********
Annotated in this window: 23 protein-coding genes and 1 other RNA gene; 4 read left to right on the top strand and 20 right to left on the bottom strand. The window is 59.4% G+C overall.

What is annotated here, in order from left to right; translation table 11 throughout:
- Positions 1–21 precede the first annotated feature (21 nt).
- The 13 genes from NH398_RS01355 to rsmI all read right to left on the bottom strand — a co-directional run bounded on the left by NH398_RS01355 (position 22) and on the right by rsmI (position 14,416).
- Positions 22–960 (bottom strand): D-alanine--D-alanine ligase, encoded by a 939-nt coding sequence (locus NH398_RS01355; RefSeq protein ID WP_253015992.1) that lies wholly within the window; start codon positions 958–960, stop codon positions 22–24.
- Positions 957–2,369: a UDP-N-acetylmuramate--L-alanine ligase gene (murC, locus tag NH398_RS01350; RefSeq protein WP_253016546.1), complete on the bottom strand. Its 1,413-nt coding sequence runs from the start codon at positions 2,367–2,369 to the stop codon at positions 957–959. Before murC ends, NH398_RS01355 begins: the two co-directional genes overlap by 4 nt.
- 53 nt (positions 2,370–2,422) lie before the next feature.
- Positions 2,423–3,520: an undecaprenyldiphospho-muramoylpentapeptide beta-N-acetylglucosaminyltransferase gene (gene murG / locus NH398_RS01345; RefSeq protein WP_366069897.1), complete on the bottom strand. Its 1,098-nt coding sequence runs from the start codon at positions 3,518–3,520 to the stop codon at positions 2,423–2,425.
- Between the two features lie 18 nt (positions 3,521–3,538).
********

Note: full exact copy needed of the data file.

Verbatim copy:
Annotated in this window: 23 protein-coding genes and 1 other RNA gene; 4 read left to right on the top strand and 20 right to left on the bottom strand. The window is 59.4% G+C overall.

What is annotated here, in order from left to right; translation table 11 throughout:
- Positions 1–21 precede the first annotated feature (21 nt).
- The 13 genes from NH398_RS01355 to rsmI all read right to left on the bottom strand — a co-directional run bounded on the left by NH398_RS01355 (position 22) and on the right by rsmI (position 14,416).
- Positions 22–960 (bottom strand): D-alanine--D-alanine ligase, encoded by a 939-nt coding sequence (locus NH398_RS01355; RefSeq protein ID WP_253015992.1) that lies wholly within the window; start codon positions 958–960, stop codon positions 22–24.
- Positions 957–2,369: a UDP-N-acetylmuramate--L-alanine ligase gene (murC, locus tag NH398_RS01350; RefSeq protein WP_253016546.1), complete on the bottom strand. Its 1,413-nt coding sequence runs from the start codon at positions 2,367–2,369 to the stop codon at positions 957–959. Before murC ends, NH398_RS01355 begins: the two co-directional genes overlap by 4 nt.
- 53 nt (positions 2,370–2,422) lie before the next feature.
- Positions 2,423–3,520: an undecaprenyldiphospho-muramoylpentapeptide beta-N-acetylglucosaminyltransferase gene (gene murG / locus NH398_RS01345; RefSeq protein WP_366069897.1), complete on the bottom strand. Its 1,098-nt coding sequence runs from the start codon at positions 3,518–3,520 to the stop codon at positions 2,423–2,425.
- Between the two features lie 18 nt (positions 3,521–3,538).